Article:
Full Report for Listed Buildings

Summary Description of a Listed Buildings

Reference Number
Building Number
Date of Designation
Date of Amendment
Name of Property
St Elvan's Church  


Unitary Authority
Rhondda Cynon Taff  
Aberdare East  
Street Side
Prominently set in a small churchyard on an eminence in the centre of the town. Reached from Victoria Square, up Church Street and from Canon Street.  


Broad Class
Religious, Ritual and Funerary  

Built l851 - to designs by Andrew Moseley, architect of London; builder G N Strawbridge of Bristol. The poor quality of construction was such that in l869 the church was extensively repaired and again in l884. At the latter date the chancel was also extended and a N porch added. The South Aisle, etc was added in l9l0 by G E Halliday, diocesan architect and builder John Morgan supervised by Thomas Roderick, architect of Aberdare - cost £6,337. In l961 Stephen Dykes Bower was commissioned to redecorate the chancel interior.  

Decorated Gothic aisled church with shallow N transept and additional S aisle. Snecked (Dyffryn) rubble with Bath stone dressings; slate roofs with cresting; mostly ogee tracery windows. Design is dominated by tall W tower with octagonal spire and lucarnes. Paired louvered bell stage openings over clock faces; 3-light W window. Carved headstops to processional doorway. 2-light windows to aisles, also with headstops; gabled N porch with buttresses. 2-light clerestory windows and 4-light N transept window with cinquefoil oculus over impaled trefoils. Chancel N aisle has one lancet to S side and 3-light reticulated tracery E window. The sanctuary has l-window to N side and fine 5-light E window. Later organ chamber to S side with 6-pane trefoil traceried circular window to gable. Set back is the vestry with lean-to porch. Similar glazing to S aisle.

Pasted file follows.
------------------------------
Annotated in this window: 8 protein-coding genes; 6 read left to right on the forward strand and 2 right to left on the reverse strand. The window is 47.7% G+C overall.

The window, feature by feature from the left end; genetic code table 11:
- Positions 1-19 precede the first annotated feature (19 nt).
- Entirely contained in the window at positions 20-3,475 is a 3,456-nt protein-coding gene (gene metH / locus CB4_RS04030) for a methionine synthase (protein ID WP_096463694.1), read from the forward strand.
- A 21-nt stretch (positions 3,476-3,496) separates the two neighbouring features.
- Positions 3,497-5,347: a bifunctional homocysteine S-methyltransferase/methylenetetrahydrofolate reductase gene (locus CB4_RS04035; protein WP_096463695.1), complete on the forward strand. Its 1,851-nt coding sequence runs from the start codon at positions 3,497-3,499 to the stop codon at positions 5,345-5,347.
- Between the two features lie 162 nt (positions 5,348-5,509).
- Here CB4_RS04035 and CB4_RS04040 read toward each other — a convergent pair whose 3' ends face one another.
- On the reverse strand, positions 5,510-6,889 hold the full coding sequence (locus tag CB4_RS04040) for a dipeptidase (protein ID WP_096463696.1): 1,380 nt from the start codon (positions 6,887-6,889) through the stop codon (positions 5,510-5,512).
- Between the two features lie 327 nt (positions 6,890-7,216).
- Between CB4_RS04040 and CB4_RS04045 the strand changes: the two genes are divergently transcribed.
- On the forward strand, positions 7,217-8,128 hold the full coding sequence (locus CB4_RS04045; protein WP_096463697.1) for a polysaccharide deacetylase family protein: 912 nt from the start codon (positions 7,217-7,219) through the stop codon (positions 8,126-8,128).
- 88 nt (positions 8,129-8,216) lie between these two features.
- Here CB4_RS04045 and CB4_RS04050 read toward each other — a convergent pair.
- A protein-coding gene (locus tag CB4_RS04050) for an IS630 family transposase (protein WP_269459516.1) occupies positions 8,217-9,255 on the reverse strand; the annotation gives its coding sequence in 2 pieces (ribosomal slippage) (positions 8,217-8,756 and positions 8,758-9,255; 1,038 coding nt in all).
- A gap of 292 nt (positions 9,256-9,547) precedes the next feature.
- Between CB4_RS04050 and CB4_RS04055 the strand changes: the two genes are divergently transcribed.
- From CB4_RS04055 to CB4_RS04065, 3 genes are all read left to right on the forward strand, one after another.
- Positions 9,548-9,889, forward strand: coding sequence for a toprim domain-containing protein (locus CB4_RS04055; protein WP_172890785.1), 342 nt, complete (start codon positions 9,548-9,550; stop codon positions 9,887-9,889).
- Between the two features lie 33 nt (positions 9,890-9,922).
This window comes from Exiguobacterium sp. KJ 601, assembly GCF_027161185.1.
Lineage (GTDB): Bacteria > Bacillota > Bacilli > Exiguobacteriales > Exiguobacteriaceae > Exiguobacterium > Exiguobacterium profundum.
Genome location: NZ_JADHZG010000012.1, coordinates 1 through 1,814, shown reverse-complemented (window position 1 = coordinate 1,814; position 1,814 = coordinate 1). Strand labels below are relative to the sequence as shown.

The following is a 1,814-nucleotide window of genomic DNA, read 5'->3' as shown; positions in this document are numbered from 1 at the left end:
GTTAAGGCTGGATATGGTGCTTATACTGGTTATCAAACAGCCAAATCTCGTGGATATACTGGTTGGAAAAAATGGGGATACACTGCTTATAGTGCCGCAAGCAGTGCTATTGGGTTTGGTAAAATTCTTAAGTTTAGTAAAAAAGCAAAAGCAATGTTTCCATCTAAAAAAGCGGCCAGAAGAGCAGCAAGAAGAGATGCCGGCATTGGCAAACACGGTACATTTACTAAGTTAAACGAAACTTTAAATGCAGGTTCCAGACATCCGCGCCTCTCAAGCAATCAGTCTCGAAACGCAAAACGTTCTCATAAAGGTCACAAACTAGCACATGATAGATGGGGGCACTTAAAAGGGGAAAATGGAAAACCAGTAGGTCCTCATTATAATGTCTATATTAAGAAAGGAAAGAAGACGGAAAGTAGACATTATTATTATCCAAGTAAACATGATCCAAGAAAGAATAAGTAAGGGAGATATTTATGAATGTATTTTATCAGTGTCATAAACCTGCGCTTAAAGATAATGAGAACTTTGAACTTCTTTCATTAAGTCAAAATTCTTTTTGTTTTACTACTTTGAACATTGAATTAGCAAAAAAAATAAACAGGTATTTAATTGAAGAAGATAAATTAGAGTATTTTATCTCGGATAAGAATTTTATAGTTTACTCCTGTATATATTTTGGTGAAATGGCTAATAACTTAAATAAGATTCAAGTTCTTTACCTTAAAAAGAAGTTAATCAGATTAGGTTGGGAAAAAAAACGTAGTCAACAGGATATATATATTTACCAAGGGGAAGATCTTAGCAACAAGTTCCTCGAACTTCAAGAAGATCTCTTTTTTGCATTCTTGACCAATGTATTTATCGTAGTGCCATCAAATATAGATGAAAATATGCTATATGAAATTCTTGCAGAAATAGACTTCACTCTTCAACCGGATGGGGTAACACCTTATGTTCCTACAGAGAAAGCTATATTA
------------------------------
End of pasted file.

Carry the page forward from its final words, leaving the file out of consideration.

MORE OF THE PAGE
Broad and lofty whitewashed interior with 5-bay arcades to nave and between inner and outer south aisles. Scissor trusses with principals springing from stone corbels. Octagonal and cylindrical piers alternated from pier to pier and from side to side; 2-order arches with dying mouldings; stringcourse below clerestory. Tall tower arch is largely infilled; glazed screen with crenellated top and cusped ogee arches closes the bell ringing platform, below is a lobby with broad arch carried on deeply foliated capitals and truncated shafts. Narrower octagonal piers to the S aisle arcade; this has collar and queen strut trusses with mock hammerbeams to the principals. Panelled and ribbed ceiling to chancel with small bosses; canted ceiling to Lady Chapel. The principal interest of the interior lies in its exceptional fittings. The nave has octagonal wooden pulpit (probably by W D Caroe) with inverted cone base and intricately carved foliage and animal detail. The N Transept has circular stone font with 4 cherubs and wooden cover on green marble drum with detached stone shafts in the form of trunks sprouting from roots. The choir screen is by William Tate (in the office of William Kempe); highly colourful with ogee arches and canopy with rood; simpler screen to Lady Chapel with double doors and lock bar band with bosses and fleurons. The Lady Chapel has panelled reredos and linenfold panelled War Memorial with palm tree like columns to ends and centre; crenellated top; designed in the form of an altarpiece with wings. Also depicts St George and Dragon under vaguely Jacobethan canopy with Ionic columns and 'Dutch' gables; tabernacle to the Virgin at top. The chancel has fabric reredos, screen to right and 3-seat sedilia with canopy; Gothic altar rails. The church has some fine stained glass including work by R J Newbery of London and Clayton and Bell.  

Reason for designation
Graded II* because of its fine interior and town scape importance.  

Cadw : Full Report for Listed Buildings [ Records 1 of 1 ]